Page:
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    2. Todd Martin Friday, June 8, 2012

      I work in IT. It isn’t IT’s fault. Blame the executives who refuse to fund what IT does, continuously cuts back and outsources the departments and still demands the same performance and productivity.

      People can’t have it both ways. If you want a solid IT department you have to pay for it.

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      1. Jean-Francois Desjardins Friday, June 8, 2012

        Todd, I as well for the I.T. Dept for my company…..I agree with you 100%!

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      2. “IT staffs be encouraged to stop fighting the rank-and-file and really learn about the tools they want to use and, where possible, facilitate rather than fight that use.”

        This takes time. Time that (in my experience), many IT departments just do not have. I’m in the same boat – we use old tech in our cubes just like the rest, so I Fully understand the complaints. None of that changes the fact that we don’t have time to waste tracking down the particulars of every hardware and software desire of every user that wants to use their own tools.

        I’m not saying it wouldn’t be great – I’m just saying, this costs Money, that the corp execs just don’t want to spend, and I’m damn sure not gonna waste my time doing it (researching your tool-needs), when I’m already juggling the workload of 3, due to cutbacks.

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      3. IT is understaffed and overworked, i agree. Didn’t mean to cast aspersions… the iPad, iphone onslaught started with c-level execs and went from there, no? And, no, no one wants to pay for anything, true that.

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      4. Matthew Arthur Riley Sunday, July 1, 2012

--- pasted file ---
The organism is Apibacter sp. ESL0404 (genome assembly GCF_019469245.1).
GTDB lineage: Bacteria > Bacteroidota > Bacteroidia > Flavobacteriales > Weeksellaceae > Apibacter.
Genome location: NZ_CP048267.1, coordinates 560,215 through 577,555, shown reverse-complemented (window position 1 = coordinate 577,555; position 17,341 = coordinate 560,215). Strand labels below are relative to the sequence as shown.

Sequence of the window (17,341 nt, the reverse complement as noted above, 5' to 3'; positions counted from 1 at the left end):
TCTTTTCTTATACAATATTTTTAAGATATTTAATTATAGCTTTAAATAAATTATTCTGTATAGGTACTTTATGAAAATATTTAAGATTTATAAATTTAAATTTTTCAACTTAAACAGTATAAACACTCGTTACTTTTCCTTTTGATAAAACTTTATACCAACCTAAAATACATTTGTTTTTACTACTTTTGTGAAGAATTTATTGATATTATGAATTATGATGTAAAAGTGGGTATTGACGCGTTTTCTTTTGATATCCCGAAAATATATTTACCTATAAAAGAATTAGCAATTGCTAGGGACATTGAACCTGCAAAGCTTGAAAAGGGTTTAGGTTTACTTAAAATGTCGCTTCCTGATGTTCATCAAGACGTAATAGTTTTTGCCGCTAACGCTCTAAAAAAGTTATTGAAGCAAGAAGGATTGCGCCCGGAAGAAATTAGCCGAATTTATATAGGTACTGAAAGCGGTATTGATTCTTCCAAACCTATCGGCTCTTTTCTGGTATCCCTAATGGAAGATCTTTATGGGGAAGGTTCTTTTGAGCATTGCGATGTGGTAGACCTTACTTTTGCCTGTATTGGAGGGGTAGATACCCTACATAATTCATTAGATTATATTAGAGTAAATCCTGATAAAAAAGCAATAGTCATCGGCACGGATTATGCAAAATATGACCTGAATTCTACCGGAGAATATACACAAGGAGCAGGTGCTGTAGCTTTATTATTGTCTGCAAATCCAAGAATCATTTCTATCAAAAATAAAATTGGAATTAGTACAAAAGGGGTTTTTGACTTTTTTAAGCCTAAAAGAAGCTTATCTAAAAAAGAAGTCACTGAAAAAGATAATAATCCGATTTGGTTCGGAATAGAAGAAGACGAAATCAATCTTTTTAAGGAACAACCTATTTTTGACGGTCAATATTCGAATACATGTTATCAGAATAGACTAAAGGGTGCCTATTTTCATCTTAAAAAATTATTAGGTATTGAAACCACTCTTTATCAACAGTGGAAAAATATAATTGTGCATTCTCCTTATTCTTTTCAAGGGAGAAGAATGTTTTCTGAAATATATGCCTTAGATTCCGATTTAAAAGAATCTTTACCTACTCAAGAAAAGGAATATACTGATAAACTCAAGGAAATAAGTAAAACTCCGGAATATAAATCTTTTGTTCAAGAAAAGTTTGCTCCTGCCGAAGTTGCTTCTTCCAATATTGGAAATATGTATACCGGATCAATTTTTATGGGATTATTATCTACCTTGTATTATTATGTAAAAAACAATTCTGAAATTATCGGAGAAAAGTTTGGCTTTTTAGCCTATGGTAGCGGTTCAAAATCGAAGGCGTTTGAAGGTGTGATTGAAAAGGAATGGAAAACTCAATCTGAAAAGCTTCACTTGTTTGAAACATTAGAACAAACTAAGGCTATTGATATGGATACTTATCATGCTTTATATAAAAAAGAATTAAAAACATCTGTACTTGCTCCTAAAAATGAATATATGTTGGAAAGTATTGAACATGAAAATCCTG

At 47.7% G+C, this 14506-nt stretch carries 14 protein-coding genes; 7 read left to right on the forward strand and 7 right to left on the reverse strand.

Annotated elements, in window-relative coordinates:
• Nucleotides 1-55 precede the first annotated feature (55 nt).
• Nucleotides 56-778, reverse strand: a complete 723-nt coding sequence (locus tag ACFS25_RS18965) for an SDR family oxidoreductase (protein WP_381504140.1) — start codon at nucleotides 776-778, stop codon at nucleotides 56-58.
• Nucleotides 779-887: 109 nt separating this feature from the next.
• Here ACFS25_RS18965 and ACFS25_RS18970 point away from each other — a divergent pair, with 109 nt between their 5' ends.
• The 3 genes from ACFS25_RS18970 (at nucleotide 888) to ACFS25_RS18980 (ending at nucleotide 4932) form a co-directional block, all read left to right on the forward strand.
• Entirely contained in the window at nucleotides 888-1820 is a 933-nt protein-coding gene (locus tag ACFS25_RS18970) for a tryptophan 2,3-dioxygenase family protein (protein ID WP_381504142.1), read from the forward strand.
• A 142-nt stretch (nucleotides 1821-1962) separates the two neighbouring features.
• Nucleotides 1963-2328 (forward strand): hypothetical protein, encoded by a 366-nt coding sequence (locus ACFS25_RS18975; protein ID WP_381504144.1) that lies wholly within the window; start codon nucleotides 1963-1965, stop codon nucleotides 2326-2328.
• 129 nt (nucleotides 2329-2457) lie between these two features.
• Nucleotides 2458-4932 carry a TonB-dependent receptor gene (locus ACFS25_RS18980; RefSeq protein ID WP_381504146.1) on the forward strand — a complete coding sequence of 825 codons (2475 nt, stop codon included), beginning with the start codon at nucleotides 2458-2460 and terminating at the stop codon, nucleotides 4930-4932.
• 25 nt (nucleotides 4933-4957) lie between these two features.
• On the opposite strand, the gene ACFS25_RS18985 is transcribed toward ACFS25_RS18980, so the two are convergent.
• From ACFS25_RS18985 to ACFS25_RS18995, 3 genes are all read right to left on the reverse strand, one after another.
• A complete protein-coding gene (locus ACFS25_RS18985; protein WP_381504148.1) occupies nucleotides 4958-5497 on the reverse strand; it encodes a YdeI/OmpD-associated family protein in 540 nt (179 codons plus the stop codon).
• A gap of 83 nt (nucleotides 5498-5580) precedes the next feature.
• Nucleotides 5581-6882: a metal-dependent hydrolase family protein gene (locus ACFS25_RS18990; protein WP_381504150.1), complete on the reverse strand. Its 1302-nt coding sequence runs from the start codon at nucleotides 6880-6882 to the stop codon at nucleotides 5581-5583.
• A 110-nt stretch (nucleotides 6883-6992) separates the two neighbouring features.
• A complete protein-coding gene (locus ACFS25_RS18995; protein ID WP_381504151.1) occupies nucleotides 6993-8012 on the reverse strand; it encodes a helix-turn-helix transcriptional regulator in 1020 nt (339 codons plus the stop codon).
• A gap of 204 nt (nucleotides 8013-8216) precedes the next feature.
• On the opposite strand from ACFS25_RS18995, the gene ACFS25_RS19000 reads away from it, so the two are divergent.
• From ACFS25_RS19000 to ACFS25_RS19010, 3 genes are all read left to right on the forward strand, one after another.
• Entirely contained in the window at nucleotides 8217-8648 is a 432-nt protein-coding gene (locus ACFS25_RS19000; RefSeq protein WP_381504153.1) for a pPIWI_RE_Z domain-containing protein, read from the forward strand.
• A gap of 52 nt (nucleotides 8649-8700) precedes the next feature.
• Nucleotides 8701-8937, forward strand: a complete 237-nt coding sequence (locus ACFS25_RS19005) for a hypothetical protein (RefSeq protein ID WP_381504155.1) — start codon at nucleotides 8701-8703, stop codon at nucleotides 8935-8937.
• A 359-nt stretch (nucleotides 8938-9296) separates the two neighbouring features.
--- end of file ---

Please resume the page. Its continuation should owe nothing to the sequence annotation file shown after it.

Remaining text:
Amen, Todd. As one of the outsourced Service Desk Techs, I can tell you that it takes so long for information… about everything… to percolate down to our level, we are constantly at an information deficit. We also have about ZERO impact on improving process and procedures to make getting IT help easy, fast and efficient for our customers.
        As agents, we are working with creaky, out of date ticketing and tracking systems that have seen no significant upgrade for a decade. Our company marketing materials boast of “state of the art tools”. Yeah, state of the art as of 1999, maybe.
        IT support is a horror, for customers AND the agents that serve them.

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  2. This article was written from the perspective of what the author wants, and doesn’t seem to take into account WHY these things are blocked in the first place. I work as a systems admin for numerous financial organizations. I can fully understand why things like DropBox are locked down. There’s a ridiculous amount of sensitive information on these networks (both corporate and personal). IT needs to block things like that to make sure that information isn’t being leaked out both deliberately and unintentionally. I like these devices and services as much as the next person, but an article like this just makes the end user upset with IT, rather than explaining why such services are locked down.

    Furthermore, this Forrester analyst group doesn’t seem to know one iota about people who work in IT. To say that IT needs to learn about the tools end users want is ridiculous. First off, it’s not like people in IT don’t know what DropBox is, or what an iPhone does. Secondly, the tools that are provided for end users are provided because they are (hopefully!) tested to work. Case in point, I have a number of Banking execs that want to use iPads. The problem is that the banking apps they use day to day are written for Windows and don’t work on iPads. Again, this article seems to blame IT for this, yet we have nothing to do with it. No one at our company writes the software they use, but apparently we’re a bunch of jerks because we can’t their iPad to work with it? Please.

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    1. Amen to that.. 100% agree with you as you’ll see from my comment later..

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    2. Amen to that.. 100% agree with you as you’ll see from my comment later..